This blog is asleep.
It’s not quite dead, but it’s definitely not awake. Nobody actively checks a blog with three posts in the last year. If you are here, reading this, you were most likely told by someone that this exists or you actively work/volunteer at KSPC and saw it on the website. I don’t blame you. The last time this blog was awake was the summer of 2020, where 13(!) posts went up in the span of three months. Who knows when the next post after this will be. Maybe next week. Maybe never.
I don’t mean to write this as if I am helping that cause and others are not. I am most definitely not. A blog is not typically where a 12k word diary about 6ix9ine goes. Those who are helping are KSPC volunteers Amanda Gomez and Elle Roc, who posted a concert review two weeks ago. That’s not to say that this space couldn’t be one for my type of content, just that it does not subsist on it. This blog subsisted on unique semi-weekly serialized content from a few semi-dedicated writers who targeted their content at a different audience than the regular readers of TSL. It’s the same reason that I don’t actively write for TSL, it’s that desire to talk to people who are already interested in the things that I am.
Those writers and their respective audiences left. They had to, given the automatic four year turnover that is attached to a college organization. That part isn’t surprising to me. What is surprising is that new writers didn’t filter in. Look at this sad graph counting monthly articles for the last 10 years:
There was a point at which someone would reasonably be able to check the blog every now and then and not be disappointed, but nobody is checking it regularly after the 2018 fall semester. There’s no reason to. When entering or leaving college, most writers have bigger things to worry
about than the KSPC blog; I’d bet that some of the old KSPC blog writers that don’t check the site anymore would assume that the blog is still running as usual, unaware that their presence was what kept it alive. I’d also bet that most first year KSPC volunteers have little to no idea that KSPC even has a blog. The nonstop churning of the four year college cycle allows for these quiet shifts to happen without anyone really noticing them.
Even if I did make serialized, scheduled content for the blog, at a certain point it just doesn’t feel worth it to keep shouting into the void with no response. It’s a negative feedback loop between writers and audiences, one that cannot be reversed alone. Smaller, more conversational pieces only appeal to me when there is some resemblance of a conversation, and there just isn’t one right now. There aren’t any paid positions for writers, and with a non-existent audience there is practically no outside motivation to write. At the current rate, the blog will die a pitiful, silent death like many other internet relics of the shift from self made websites to formatted platforms. It’s about as private as a personal diary or journal, but even those will always have at least one devoted reader. There aren’t any KSPC events devoted to the blog either, with all information on it coming from accidentally scrolling down too far. In the physical station, there isn’t a single thing that would hint at the existence of the blog.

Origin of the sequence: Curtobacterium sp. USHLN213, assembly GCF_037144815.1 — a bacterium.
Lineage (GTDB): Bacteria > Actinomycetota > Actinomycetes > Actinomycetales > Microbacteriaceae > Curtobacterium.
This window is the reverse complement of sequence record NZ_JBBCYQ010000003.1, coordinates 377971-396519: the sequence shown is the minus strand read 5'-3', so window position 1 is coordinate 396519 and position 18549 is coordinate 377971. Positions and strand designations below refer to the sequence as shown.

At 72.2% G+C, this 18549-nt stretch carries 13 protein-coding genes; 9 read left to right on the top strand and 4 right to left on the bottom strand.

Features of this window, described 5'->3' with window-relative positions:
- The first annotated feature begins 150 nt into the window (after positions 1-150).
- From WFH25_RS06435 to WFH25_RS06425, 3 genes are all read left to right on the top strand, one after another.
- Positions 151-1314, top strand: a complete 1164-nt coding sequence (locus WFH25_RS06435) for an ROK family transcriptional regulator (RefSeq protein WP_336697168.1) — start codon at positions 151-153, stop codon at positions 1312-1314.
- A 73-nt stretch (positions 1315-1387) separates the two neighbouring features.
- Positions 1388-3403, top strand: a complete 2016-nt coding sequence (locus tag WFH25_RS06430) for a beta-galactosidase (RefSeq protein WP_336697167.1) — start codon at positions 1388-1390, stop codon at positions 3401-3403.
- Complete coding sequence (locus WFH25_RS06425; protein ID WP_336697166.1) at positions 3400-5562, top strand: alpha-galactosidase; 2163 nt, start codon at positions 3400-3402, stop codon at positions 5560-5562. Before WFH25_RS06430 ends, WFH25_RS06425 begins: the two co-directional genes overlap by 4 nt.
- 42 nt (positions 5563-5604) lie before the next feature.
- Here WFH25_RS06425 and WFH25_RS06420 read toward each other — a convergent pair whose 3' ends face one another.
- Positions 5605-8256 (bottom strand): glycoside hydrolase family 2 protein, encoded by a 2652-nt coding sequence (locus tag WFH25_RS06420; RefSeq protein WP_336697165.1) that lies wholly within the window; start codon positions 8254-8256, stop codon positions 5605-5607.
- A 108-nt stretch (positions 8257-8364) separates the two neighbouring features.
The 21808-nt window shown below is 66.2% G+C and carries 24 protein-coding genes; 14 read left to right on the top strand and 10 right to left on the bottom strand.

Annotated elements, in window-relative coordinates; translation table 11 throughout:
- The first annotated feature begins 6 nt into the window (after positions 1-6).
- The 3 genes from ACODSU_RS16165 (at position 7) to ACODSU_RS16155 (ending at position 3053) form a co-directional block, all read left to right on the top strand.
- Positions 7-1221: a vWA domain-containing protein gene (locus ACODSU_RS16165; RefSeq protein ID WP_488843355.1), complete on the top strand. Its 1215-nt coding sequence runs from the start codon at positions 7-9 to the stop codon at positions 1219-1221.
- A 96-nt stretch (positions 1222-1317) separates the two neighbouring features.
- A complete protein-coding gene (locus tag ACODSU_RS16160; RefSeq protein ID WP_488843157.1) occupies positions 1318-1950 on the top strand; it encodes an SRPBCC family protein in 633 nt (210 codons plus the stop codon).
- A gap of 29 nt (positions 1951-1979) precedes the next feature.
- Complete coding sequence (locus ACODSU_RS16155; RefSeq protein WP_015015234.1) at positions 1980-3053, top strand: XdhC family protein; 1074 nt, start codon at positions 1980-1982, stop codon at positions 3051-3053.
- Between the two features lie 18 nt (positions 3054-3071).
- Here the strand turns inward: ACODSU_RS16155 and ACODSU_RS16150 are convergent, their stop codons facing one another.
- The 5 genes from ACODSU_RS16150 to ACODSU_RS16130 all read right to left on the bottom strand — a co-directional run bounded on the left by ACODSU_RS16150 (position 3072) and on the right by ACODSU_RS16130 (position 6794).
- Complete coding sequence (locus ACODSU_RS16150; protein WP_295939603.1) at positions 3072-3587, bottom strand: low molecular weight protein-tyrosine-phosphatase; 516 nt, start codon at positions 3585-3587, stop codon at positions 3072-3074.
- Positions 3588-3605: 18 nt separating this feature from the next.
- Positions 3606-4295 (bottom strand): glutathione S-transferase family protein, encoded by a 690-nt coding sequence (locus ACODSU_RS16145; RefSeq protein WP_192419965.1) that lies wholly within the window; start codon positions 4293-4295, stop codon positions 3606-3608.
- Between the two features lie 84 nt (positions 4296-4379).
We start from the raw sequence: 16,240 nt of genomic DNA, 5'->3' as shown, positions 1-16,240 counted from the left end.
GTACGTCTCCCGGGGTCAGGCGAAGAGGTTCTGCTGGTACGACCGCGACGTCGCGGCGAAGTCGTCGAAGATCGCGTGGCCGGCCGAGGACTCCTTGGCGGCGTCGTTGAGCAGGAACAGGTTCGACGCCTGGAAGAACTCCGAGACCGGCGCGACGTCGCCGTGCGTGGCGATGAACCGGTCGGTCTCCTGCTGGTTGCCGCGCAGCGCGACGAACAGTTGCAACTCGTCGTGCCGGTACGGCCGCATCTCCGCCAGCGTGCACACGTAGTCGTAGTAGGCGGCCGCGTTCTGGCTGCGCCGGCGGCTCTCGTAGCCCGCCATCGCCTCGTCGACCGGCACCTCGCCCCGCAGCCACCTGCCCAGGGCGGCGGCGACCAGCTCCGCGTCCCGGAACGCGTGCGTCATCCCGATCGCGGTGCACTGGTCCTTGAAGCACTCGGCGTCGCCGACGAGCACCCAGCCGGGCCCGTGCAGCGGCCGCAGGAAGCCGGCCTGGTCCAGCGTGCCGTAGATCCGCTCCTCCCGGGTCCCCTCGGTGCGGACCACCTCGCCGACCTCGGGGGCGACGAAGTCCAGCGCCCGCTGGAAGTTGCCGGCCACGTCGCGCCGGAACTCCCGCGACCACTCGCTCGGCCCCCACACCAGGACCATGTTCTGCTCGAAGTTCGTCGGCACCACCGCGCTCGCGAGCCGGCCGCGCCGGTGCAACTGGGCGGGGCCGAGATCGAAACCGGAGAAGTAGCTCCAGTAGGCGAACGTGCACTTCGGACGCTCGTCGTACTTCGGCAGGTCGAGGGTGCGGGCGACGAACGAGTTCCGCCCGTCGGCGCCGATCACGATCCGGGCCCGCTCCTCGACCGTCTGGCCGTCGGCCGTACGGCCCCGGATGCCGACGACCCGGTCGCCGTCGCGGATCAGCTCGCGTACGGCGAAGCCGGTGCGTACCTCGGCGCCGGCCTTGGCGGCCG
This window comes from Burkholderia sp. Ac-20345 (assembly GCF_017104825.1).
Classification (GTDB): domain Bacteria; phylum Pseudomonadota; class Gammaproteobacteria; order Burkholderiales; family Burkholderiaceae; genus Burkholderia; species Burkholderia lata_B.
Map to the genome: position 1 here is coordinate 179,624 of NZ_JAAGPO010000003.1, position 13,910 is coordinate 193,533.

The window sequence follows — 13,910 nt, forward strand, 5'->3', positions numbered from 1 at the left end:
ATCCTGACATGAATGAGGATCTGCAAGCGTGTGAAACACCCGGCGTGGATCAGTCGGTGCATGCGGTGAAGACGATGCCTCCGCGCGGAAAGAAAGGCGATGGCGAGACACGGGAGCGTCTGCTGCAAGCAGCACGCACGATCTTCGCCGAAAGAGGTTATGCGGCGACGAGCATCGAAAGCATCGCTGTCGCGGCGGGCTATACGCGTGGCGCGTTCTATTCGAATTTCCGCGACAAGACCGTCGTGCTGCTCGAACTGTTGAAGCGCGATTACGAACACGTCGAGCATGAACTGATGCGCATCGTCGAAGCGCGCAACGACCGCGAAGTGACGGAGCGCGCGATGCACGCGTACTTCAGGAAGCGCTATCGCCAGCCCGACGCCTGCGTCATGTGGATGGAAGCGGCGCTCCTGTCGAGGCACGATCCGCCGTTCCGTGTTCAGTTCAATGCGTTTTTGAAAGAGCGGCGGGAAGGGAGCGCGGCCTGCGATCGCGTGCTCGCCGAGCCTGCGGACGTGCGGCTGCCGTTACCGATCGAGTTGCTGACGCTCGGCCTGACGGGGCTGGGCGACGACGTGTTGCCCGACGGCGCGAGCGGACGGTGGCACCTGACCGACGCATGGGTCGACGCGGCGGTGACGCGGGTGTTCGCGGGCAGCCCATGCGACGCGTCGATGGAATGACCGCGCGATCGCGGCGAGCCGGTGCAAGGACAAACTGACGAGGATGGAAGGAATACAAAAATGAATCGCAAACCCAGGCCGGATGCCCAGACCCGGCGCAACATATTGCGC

I’m telling Maya, the social media director, to not post this to instagram or to tell any other KSPC employees; if anyone outside of the KSPC organization is reading this, you have overly-optimistic eyes not for what the blog is, but what it could have been. You saw this place as a destination in and of itself, imagining the same things I’ve given up on materializing. It feels off to be nostalgic for a present that isn’t happening, with a missing audience on a missing email list checking out the missing articles published in 2023. This place in its current state exists for those missing conversations, a place for topics with no immediate urgency or audience, just a vague sense that *someone* should read this.
I find a little bit of comfort in the death of a small personal obligation, but with that dies the slightly different person that I would have been had that obligation lived. To that point, I’d like to ask any current KSPC volunteers to imagine themselves occasionally putting their thoughts on music or KSPC or whatever on this blog, giving those thoughts the small but dedicated audience they may or may not deserve. If that image of yourself appeals to you, I urge you to add to this blog. There are so many talented people volunteering here, all with their own unique perspective on what KSPC should exist for. This blog does not have the same limitations of thought that something like TSL has, where there is a predefined purpose on what an article is supposed to do or how long it is supposed to be. You can put literally anything on the blog that you want (like, for example, a 12,000 word piece dedicated to 6ix9ine of all people), with the only restriction being the ethics behind KSPC’s mission statement. Your perspective is a lot more valuable than you think, especially considering how few of them exist on the blog right now.
I am only one person, and I cannot speak for KSPC on what the blog should be. However, I think it is pretty easy to agree that the organization would be worse off without it. To beg the question, what do you want the KSPC blog to be?